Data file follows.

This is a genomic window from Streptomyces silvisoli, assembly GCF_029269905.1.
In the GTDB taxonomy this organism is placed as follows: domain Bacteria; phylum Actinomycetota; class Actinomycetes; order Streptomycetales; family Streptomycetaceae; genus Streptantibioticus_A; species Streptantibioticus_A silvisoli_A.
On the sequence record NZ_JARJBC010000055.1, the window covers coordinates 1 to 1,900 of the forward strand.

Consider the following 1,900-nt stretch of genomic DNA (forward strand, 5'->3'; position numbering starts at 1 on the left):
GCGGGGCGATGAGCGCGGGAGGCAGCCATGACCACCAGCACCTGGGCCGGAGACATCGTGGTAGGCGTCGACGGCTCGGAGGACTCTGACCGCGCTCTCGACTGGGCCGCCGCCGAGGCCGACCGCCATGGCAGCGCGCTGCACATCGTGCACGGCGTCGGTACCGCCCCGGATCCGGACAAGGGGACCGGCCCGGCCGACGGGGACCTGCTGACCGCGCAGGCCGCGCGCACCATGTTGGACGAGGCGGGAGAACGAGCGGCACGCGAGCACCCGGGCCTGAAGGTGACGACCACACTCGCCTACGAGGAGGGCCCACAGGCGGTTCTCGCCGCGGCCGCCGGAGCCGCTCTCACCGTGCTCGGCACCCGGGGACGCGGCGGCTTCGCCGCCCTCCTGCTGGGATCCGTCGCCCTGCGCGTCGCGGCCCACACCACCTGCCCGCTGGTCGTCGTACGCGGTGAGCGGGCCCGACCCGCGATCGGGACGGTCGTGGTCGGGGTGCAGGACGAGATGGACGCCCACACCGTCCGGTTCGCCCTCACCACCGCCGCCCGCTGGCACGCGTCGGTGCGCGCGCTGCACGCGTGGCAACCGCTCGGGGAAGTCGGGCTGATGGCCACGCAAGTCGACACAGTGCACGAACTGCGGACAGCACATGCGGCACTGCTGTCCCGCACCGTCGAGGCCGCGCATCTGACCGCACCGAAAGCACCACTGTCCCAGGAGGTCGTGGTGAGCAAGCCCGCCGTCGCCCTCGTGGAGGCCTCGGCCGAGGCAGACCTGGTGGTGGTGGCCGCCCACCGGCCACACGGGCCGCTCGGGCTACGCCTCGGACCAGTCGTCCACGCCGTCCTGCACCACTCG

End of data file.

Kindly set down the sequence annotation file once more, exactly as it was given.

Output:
This is a genomic window from Streptomyces silvisoli, assembly GCF_029269905.1.
In the GTDB taxonomy this organism is placed as follows: domain Bacteria; phylum Actinomycetota; class Actinomycetes; order Streptomycetales; family Streptomycetaceae; genus Streptantibioticus_A; species Streptantibioticus_A silvisoli_A.
On the sequence record NZ_JARJBC010000055.1, the window covers coordinates 1 to 1,900 of the forward strand.

Consider the following 1,900-nt stretch of genomic DNA (forward strand, 5'->3'; position numbering starts at 1 on the left):
GCGGGGCGATGAGCGCGGGAGGCAGCCATGACCACCAGCACCTGGGCCGGAGACATCGTGGTAGGCGTCGACGGCTCGGAGGACTCTGACCGCGCTCTCGACTGGGCCGCCGCCGAGGCCGACCGCCATGGCAGCGCGCTGCACATCGTGCACGGCGTCGGTACCGCCCCGGATCCGGACAAGGGGACCGGCCCGGCCGACGGGGACCTGCTGACCGCGCAGGCCGCGCGCACCATGTTGGACGAGGCGGGAGAACGAGCGGCACGCGAGCACCCGGGCCTGAAGGTGACGACCACACTCGCCTACGAGGAGGGCCCACAGGCGGTTCTCGCCGCGGCCGCCGGAGCCGCTCTCACCGTGCTCGGCACCCGGGGACGCGGCGGCTTCGCCGCCCTCCTGCTGGGATCCGTCGCCCTGCGCGTCGCGGCCCACACCACCTGCCCGCTGGTCGTCGTACGCGGTGAGCGGGCCCGACCCGCGATCGGGACGGTCGTGGTCGGGGTGCAGGACGAGATGGACGCCCACACCGTCCGGTTCGCCCTCACCACCGCCGCCCGCTGGCACGCGTCGGTGCGCGCGCTGCACGCGTGGCAACCGCTCGGGGAAGTCGGGCTGATGGCCACGCAAGTCGACACAGTGCACGAACTGCGGACAGCACATGCGGCACTGCTGTCCCGCACCGTCGAGGCCGCGCATCTGACCGCACCGAAAGCACCACTGTCCCAGGAGGTCGTGGTGAGCAAGCCCGCCGTCGCCCTCGTGGAGGCCTCGGCCGAGGCAGACCTGGTGGTGGTGGCCGCCCACCGGCCACACGGGCCGCTCGGGCTACGCCTCGGACCAGTCGTCCACGCCGTCCTGCACCACTCG